1. Fallen flags marks: they bought the roads, killed them off, and never defended the marks before now. MR manufacturers and others have used them for years. The courts may decide that these have passed into the public domain.
2. UP's older marks: same as #1.
3. UP's newer marks: they have every right to defend these and I don't think there is even a question about it. But... They are being heavy handed about it. The income they will derive from the MR industry is trivial compared to their other revenues; they might not even cover their accounting costs. What they should do (in the name of good will) is to let manufacturers apply for permission to use a set of marks, and then only determine that the applicant is a legitimate manufacturer and allow those marks on models, decals and ads: specifically prohibit t-shirts, coffee mugs, et al.
That way, they protect the mark (permission is required), good will is generated, and the costs are small to UP and the manufacturers.
But we'll let the courts decide who owns what, what's in the public domain, and who has to get permission to profit by the marks.
Just my non-legal opinion; the same one I sent to UP investor relations (I'm a stock holder via a transportation fund).
Ed.
in article snipped-for-privacy@4ax.com, cat at snipped-for-privacy@consultant.com wrote on 6/2/04 4:11 PM:

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think
What
applicant
Why do you think it would be OK to allow the trademarks on models, but NOT on t-shirts or coffee mugs?

Why wouldn't that apply to t-shirts and coffee mugs the same as models?
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in article bZuvc.76432$ snipped-for-privacy@twister.rdc-kc.rr.com, Mark Mathu at snipped-for-privacy@mathu.com wrote on 6/2/04 6:15 PM:

Maybe it could, but it is more likely that t-shirt makers would do some sarcastic thing about UP than for Athearn or Lionel to do so, if UP were to scrutinize those uses more than, say, Athearn's, it would be justified.
And maybe the coffee mug industry could claim the same rights as Athearn et al: they've been freely using the UP and other logos for years without an enforcement activity on UP's part. If the court rules that any of these marks are in the public domain, the UP loses big time. But they have chosen this path, as Athearn and Lionel have chosen theirs. It is not up to the lawyers and the courts to sort it all out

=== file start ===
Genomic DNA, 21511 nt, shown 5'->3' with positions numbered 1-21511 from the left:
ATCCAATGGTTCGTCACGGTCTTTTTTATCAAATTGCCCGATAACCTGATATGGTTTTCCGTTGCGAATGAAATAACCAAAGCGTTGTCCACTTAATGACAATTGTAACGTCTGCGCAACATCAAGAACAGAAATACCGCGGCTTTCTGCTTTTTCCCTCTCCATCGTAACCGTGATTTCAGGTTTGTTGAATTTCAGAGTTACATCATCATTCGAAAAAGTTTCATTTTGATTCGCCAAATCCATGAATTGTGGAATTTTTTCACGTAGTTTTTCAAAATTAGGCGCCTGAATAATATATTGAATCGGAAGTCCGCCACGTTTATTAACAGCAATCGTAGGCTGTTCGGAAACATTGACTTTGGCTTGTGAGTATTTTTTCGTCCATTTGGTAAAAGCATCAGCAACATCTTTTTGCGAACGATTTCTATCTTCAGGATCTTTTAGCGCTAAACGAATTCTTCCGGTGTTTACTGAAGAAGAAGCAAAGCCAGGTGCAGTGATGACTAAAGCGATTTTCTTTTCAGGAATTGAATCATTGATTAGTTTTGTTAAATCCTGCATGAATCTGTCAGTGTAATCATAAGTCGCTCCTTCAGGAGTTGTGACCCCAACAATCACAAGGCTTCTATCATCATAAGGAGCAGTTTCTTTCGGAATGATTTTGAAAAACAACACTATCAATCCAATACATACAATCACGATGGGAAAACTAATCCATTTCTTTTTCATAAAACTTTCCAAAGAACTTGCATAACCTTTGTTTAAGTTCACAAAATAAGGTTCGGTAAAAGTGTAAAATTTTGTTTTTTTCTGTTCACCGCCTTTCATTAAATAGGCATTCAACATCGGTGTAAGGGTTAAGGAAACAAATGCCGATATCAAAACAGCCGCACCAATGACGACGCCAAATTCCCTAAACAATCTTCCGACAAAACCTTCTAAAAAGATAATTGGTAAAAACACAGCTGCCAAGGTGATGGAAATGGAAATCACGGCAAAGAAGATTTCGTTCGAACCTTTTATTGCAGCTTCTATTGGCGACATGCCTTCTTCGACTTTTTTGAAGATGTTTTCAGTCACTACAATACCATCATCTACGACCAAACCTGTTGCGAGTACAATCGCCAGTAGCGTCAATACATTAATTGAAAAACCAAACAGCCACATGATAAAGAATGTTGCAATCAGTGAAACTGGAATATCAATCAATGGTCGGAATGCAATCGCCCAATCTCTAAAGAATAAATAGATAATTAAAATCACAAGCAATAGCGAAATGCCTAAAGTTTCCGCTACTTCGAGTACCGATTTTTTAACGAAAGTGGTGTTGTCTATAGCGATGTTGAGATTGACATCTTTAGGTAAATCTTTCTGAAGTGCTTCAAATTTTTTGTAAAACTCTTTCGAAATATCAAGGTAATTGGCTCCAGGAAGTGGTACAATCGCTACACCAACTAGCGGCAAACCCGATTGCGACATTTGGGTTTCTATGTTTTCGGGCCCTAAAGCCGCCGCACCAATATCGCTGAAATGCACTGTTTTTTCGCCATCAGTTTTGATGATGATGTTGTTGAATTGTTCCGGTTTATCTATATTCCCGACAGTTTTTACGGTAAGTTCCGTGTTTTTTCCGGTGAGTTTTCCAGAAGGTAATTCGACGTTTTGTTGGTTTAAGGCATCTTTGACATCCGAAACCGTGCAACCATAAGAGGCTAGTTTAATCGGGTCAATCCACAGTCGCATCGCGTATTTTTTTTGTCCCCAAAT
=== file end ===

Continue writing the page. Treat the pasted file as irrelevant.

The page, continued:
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So which are you proposing? Just scrutinizing -- or specifically prohibiting?
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I'm only proposing that some users of UP marks could be accepted without much review: Lionel, Athearn, LifeLike, Kato, et al for use on models, decals, and advertising of those products. Those companies could even be required to sign a license agreement stipulating allowed and disallowed uses and giving UP the sole right to demand cessation of uses UP deems to be not showing UP in a good light. The cost to the users should be the actual cost of administering the program or free: it costs Up the same to approve a well known boutique manufacturer as it does to approve Athearn; in any case 5% or so of sales has nothing to do with UP costs.
Other users of more dubious reputation might be subject to stricter (and more costly) reviews, and they should pay for it.
To me the issue for UP is to legitimately protect their trademarks, etc.. They are a transportation company, not a media company (yet :-), and trying to turn logo licensing into a profit center may not be worth the cost to them. But as I've said in the past, their current logos are their property and they have every right to control them or charge for them as they see fit.
I suspect the reason that Athearn and Lionel have not signed the licensing agreement is that it specifies a payment schedule not only for the current logos, but for older UP logos and fallen flag logos which have been used freely for years. For all I know, A & L tried to negotiate inclusion of only current logos and failed. They may have decided to force the issue to court and agree to pay for current logos and exclude old ones. Maybe Athearn's or Lionel's lawyers will tell us what their defense is for using current logos without license.
Ed
in article KYAvc.78733$ snipped-for-privacy@twister.rdc-kc.rr.com, Mark Mathu at snipped-for-privacy@mathu.com wrote on 6/3/04 1:04 AM:

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... like Accurail?